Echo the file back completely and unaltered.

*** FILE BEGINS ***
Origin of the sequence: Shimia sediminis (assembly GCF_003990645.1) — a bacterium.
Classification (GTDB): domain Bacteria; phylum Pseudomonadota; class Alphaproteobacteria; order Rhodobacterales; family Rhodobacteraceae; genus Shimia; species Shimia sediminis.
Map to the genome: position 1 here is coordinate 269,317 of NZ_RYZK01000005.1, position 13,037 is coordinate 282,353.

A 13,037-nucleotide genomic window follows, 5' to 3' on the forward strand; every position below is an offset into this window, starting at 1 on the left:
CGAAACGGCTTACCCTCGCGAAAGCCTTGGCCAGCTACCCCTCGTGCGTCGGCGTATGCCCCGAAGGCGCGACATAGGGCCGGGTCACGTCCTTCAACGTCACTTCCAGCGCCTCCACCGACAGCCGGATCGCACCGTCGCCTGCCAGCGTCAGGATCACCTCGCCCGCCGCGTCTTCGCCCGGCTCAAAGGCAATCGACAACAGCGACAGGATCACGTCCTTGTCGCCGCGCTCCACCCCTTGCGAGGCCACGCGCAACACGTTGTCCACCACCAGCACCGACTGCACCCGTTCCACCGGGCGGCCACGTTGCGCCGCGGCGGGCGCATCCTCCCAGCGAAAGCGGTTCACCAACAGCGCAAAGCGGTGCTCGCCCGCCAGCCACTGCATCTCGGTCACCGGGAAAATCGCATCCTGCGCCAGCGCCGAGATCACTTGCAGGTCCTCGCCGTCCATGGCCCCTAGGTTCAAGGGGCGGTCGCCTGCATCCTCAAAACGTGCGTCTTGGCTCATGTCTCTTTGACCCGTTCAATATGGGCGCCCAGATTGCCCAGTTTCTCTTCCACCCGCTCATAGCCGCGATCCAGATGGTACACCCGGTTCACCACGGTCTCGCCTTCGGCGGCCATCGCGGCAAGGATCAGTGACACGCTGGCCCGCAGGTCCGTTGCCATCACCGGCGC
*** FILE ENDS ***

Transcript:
Origin of the sequence: Shimia sediminis (assembly GCF_003990645.1) — a bacterium.
Classification (GTDB): domain Bacteria; phylum Pseudomonadota; class Alphaproteobacteria; order Rhodobacterales; family Rhodobacteraceae; genus Shimia; species Shimia sediminis.
Map to the genome: position 1 here is coordinate 269,317 of NZ_RYZK01000005.1, position 13,037 is coordinate 282,353.

A 13,037-nucleotide genomic window follows, 5' to 3' on the forward strand; every position below is an offset into this window, starting at 1 on the left:
CGAAACGGCTTACCCTCGCGAAAGCCTTGGCCAGCTACCCCTCGTGCGTCGGCGTATGCCCCGAAGGCGCGACATAGGGCCGGGTCACGTCCTTCAACGTCACTTCCAGCGCCTCCACCGACAGCCGGATCGCACCGTCGCCTGCCAGCGTCAGGATCACCTCGCCCGCCGCGTCTTCGCCCGGCTCAAAGGCAATCGACAACAGCGACAGGATCACGTCCTTGTCGCCGCGCTCCACCCCTTGCGAGGCCACGCGCAACACGTTGTCCACCACCAGCACCGACTGCACCCGTTCCACCGGGCGGCCACGTTGCGCCGCGGCGGGCGCATCCTCCCAGCGAAAGCGGTTCACCAACAGCGCAAAGCGGTGCTCGCCCGCCAGCCACTGCATCTCGGTCACCGGGAAAATCGCATCCTGCGCCAGCGCCGAGATCACTTGCAGGTCCTCGCCGTCCATGGCCCCTAGGTTCAAGGGGCGGTCGCCTGCATCCTCAAAACGTGCGTCTTGGCTCATGTCTCTTTGACCCGTTCAATATGGGCGCCCAGATTGCCCAGTTTCTCTTCCACCCGCTCATAGCCGCGATCCAGATGGTACACCCGGTTCACCACGGTCTCGCCTTCGGCGGCCATCGCGGCAAGGATCAGTGACACGCTGGCCCGCAGGTCCGTTGCCATCACCGGCGC